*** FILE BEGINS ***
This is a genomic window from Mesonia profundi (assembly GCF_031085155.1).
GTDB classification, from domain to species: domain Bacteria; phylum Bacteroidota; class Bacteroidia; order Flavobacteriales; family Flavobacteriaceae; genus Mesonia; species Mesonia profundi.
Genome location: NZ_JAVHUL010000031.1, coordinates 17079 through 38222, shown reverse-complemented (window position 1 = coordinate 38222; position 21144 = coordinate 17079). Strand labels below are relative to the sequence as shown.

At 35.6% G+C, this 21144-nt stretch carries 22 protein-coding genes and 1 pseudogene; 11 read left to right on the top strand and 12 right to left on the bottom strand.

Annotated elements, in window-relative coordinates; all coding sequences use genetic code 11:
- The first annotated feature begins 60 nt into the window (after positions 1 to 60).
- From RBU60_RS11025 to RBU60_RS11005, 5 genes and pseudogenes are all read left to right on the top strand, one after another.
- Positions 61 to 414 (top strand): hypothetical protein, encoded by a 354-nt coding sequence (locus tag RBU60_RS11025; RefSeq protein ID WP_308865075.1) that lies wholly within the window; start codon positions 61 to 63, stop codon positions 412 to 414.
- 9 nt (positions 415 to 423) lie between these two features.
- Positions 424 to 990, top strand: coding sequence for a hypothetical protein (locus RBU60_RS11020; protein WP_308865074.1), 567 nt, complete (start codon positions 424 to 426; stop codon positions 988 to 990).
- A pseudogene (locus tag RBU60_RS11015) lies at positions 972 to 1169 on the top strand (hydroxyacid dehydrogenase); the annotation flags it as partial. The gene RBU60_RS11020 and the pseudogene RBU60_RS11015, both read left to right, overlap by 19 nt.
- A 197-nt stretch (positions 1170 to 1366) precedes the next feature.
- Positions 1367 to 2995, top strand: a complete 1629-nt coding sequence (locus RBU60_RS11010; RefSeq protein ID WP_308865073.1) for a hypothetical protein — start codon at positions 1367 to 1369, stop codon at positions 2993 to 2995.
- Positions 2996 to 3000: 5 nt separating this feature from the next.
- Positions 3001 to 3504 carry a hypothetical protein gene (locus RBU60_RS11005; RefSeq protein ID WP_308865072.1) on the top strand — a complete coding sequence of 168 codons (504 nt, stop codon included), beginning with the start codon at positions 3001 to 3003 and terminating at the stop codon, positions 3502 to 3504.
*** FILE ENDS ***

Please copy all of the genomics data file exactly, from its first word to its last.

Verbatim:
This is a genomic window from Mesonia profundi (assembly GCF_031085155.1).
GTDB classification, from domain to species: domain Bacteria; phylum Bacteroidota; class Bacteroidia; order Flavobacteriales; family Flavobacteriaceae; genus Mesonia; species Mesonia profundi.
Genome location: NZ_JAVHUL010000031.1, coordinates 17079 through 38222, shown reverse-complemented (window position 1 = coordinate 38222; position 21144 = coordinate 17079). Strand labels below are relative to the sequence as shown.

At 35.6% G+C, this 21144-nt stretch carries 22 protein-coding genes and 1 pseudogene; 11 read left to right on the top strand and 12 right to left on the bottom strand.

Annotated elements, in window-relative coordinates; all coding sequences use genetic code 11:
- The first annotated feature begins 60 nt into the window (after positions 1 to 60).
- From RBU60_RS11025 to RBU60_RS11005, 5 genes and pseudogenes are all read left to right on the top strand, one after another.
- Positions 61 to 414 (top strand): hypothetical protein, encoded by a 354-nt coding sequence (locus tag RBU60_RS11025; RefSeq protein ID WP_308865075.1) that lies wholly within the window; start codon positions 61 to 63, stop codon positions 412 to 414.
- 9 nt (positions 415 to 423) lie between these two features.
- Positions 424 to 990, top strand: coding sequence for a hypothetical protein (locus RBU60_RS11020; protein WP_308865074.1), 567 nt, complete (start codon positions 424 to 426; stop codon positions 988 to 990).
- A pseudogene (locus tag RBU60_RS11015) lies at positions 972 to 1169 on the top strand (hydroxyacid dehydrogenase); the annotation flags it as partial. The gene RBU60_RS11020 and the pseudogene RBU60_RS11015, both read left to right, overlap by 19 nt.
- A 197-nt stretch (positions 1170 to 1366) precedes the next feature.
- Positions 1367 to 2995, top strand: a complete 1629-nt coding sequence (locus RBU60_RS11010; RefSeq protein ID WP_308865073.1) for a hypothetical protein — start codon at positions 1367 to 1369, stop codon at positions 2993 to 2995.
- Positions 2996 to 3000: 5 nt separating this feature from the next.
- Positions 3001 to 3504 carry a hypothetical protein gene (locus RBU60_RS11005; RefSeq protein ID WP_308865072.1) on the top strand — a complete coding sequence of 168 codons (504 nt, stop codon included), beginning with the start codon at positions 3001 to 3003 and terminating at the stop codon, positions 3502 to 3504.